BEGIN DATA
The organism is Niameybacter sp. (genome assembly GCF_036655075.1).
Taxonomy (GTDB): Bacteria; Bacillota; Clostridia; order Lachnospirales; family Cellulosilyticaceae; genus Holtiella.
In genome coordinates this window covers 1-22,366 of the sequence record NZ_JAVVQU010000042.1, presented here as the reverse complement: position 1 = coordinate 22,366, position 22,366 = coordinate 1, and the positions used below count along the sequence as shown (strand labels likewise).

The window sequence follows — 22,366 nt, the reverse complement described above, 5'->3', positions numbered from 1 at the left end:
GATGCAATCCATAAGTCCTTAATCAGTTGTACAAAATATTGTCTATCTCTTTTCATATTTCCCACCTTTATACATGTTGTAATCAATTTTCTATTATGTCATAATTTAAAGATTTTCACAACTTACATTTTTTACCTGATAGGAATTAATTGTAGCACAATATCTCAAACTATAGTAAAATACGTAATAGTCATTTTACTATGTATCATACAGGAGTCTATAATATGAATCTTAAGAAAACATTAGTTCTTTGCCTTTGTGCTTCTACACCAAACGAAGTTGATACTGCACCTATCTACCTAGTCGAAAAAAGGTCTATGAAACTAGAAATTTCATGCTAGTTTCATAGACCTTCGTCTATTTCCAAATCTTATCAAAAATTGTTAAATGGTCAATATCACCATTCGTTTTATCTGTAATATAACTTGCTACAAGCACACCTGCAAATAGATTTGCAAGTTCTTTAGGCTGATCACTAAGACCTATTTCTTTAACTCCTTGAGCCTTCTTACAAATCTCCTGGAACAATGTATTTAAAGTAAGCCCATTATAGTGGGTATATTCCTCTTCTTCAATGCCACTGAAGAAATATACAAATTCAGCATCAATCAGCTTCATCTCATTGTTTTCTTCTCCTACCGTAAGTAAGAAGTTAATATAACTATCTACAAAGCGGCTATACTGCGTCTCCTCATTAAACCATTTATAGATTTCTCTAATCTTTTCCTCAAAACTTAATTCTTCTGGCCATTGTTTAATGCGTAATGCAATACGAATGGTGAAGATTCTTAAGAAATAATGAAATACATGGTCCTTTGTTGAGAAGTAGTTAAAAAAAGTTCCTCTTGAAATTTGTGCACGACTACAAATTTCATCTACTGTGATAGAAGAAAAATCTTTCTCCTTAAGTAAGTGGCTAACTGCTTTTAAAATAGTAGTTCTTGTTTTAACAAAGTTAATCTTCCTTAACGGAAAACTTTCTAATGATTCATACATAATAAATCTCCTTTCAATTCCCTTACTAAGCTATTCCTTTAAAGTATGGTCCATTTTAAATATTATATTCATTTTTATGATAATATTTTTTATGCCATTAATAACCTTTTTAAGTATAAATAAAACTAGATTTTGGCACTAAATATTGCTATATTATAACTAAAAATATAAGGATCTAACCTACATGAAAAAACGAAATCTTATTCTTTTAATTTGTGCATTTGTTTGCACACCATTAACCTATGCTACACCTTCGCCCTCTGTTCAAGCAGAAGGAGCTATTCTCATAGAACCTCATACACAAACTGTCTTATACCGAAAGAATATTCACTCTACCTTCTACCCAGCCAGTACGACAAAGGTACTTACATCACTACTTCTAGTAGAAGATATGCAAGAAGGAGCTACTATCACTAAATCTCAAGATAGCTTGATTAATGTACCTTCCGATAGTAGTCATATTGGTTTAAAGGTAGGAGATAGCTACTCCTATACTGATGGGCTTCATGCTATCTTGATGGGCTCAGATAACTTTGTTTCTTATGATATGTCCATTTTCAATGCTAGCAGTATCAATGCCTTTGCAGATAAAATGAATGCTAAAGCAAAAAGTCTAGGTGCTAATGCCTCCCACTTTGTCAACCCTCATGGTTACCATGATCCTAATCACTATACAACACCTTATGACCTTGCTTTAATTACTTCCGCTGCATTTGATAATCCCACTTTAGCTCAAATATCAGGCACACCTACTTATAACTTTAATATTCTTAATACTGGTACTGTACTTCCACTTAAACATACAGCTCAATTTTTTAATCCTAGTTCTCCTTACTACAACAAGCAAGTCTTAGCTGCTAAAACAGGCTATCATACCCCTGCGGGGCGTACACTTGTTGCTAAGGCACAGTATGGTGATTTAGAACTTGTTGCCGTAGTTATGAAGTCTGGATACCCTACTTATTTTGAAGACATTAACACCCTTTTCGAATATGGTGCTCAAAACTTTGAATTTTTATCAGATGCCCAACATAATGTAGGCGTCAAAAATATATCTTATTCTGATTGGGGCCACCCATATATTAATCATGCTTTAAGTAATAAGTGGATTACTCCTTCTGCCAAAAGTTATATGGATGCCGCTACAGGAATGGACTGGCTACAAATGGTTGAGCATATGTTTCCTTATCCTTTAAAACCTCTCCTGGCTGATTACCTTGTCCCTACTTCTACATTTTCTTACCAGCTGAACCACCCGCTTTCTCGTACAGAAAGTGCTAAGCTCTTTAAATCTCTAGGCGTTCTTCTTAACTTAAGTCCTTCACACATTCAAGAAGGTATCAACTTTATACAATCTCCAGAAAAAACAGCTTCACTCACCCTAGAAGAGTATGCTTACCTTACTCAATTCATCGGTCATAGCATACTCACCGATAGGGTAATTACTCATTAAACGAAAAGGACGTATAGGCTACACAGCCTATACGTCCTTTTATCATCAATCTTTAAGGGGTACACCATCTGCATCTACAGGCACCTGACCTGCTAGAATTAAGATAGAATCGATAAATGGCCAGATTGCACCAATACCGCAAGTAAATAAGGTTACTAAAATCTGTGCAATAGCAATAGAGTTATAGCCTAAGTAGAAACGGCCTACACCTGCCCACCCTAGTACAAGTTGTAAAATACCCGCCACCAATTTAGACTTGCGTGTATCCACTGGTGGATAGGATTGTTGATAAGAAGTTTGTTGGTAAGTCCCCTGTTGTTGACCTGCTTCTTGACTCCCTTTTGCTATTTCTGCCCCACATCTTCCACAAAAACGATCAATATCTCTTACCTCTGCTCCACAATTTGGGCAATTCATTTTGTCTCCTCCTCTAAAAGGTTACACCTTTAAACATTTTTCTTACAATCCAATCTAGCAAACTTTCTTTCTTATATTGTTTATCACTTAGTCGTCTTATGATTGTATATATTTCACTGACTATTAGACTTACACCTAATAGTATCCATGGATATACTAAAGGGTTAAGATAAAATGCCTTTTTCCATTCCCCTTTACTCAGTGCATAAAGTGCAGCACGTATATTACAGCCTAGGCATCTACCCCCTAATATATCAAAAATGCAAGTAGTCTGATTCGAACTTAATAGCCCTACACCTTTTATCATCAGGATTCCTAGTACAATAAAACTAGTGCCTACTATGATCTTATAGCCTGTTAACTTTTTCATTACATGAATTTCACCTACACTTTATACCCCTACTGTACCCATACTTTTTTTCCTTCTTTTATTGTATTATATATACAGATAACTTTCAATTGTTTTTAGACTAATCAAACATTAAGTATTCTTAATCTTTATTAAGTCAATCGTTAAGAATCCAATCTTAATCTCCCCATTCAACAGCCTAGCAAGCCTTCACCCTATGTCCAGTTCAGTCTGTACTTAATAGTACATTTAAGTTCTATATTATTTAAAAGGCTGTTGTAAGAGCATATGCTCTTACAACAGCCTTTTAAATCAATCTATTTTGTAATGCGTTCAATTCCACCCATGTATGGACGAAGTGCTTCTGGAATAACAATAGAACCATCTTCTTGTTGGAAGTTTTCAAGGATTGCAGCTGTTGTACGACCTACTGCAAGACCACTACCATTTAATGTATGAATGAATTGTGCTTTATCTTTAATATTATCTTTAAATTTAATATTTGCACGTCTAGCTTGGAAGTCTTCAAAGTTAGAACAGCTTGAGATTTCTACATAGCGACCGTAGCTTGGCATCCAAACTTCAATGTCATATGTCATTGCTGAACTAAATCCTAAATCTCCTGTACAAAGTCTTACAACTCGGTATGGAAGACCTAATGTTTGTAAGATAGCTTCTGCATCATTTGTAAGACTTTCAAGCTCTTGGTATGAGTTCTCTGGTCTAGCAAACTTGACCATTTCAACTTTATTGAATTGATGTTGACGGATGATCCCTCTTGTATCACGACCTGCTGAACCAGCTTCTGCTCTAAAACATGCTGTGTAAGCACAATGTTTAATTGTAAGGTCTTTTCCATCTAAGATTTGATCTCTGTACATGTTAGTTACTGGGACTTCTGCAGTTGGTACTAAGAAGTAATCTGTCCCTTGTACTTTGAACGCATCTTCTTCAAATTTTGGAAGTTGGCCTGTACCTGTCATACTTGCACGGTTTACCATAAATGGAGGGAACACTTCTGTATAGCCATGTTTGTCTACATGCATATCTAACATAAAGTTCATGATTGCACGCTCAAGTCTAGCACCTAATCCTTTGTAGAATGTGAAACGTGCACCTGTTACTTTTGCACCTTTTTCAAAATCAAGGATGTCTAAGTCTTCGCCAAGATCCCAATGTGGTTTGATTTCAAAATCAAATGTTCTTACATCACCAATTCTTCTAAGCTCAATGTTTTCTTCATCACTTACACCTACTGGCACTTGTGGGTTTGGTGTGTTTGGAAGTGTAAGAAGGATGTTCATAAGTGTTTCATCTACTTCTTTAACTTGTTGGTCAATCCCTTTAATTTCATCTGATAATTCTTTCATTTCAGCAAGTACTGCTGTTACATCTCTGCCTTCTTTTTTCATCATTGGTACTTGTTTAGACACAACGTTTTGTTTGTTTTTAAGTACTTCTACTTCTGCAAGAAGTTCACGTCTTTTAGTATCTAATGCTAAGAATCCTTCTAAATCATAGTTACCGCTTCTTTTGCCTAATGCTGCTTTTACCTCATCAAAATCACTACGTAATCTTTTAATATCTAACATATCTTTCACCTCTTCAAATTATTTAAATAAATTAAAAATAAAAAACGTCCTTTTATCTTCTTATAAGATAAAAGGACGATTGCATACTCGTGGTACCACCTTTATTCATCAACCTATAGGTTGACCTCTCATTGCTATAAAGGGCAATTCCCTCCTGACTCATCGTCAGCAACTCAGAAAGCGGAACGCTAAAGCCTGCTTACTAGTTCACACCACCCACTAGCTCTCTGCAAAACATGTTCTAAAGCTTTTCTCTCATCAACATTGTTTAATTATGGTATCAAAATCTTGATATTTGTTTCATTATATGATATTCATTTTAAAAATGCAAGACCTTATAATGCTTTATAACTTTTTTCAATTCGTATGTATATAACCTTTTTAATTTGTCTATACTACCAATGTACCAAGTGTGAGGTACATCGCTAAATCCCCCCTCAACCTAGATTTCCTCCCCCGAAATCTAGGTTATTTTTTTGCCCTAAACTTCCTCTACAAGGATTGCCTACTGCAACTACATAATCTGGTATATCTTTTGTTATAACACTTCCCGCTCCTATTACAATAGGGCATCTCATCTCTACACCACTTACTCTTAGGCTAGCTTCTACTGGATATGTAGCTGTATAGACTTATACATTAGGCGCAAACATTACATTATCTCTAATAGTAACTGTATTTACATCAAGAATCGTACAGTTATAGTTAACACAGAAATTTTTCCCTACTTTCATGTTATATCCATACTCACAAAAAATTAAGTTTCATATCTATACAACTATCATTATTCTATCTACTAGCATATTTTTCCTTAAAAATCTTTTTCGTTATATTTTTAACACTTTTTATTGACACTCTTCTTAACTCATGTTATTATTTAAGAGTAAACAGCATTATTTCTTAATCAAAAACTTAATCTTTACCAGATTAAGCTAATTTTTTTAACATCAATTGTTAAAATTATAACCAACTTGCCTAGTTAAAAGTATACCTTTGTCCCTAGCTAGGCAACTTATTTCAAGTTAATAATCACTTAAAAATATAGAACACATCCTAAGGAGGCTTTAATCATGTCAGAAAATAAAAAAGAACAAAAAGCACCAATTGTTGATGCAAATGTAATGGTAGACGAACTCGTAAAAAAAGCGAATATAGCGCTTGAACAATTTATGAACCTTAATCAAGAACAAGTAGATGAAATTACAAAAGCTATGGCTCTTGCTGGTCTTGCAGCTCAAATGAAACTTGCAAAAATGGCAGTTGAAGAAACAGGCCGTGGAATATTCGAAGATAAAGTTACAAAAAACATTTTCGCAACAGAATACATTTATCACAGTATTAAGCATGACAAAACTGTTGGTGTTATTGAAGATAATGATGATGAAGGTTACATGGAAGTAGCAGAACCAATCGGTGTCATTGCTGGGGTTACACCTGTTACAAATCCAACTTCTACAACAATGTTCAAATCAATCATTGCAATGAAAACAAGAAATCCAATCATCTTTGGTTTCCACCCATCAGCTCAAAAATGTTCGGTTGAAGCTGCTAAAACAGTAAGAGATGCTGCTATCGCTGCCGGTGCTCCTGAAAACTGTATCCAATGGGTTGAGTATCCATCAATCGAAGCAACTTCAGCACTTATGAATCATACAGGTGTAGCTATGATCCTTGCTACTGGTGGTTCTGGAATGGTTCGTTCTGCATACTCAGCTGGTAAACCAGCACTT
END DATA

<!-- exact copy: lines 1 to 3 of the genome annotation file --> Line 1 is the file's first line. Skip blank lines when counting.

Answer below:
The organism is Niameybacter sp. (genome assembly GCF_036655075.1).
Taxonomy (GTDB): Bacteria; Bacillota; Clostridia; order Lachnospirales; family Cellulosilyticaceae; genus Holtiella.
In genome coordinates this window covers 1-22,366 of the sequence record NZ_JAVVQU010000042.1, presented here as the reverse complement: position 1 = coordinate 22,366, position 22,366 = coordinate 1, and the positions used below count along the sequence as shown (strand labels likewise).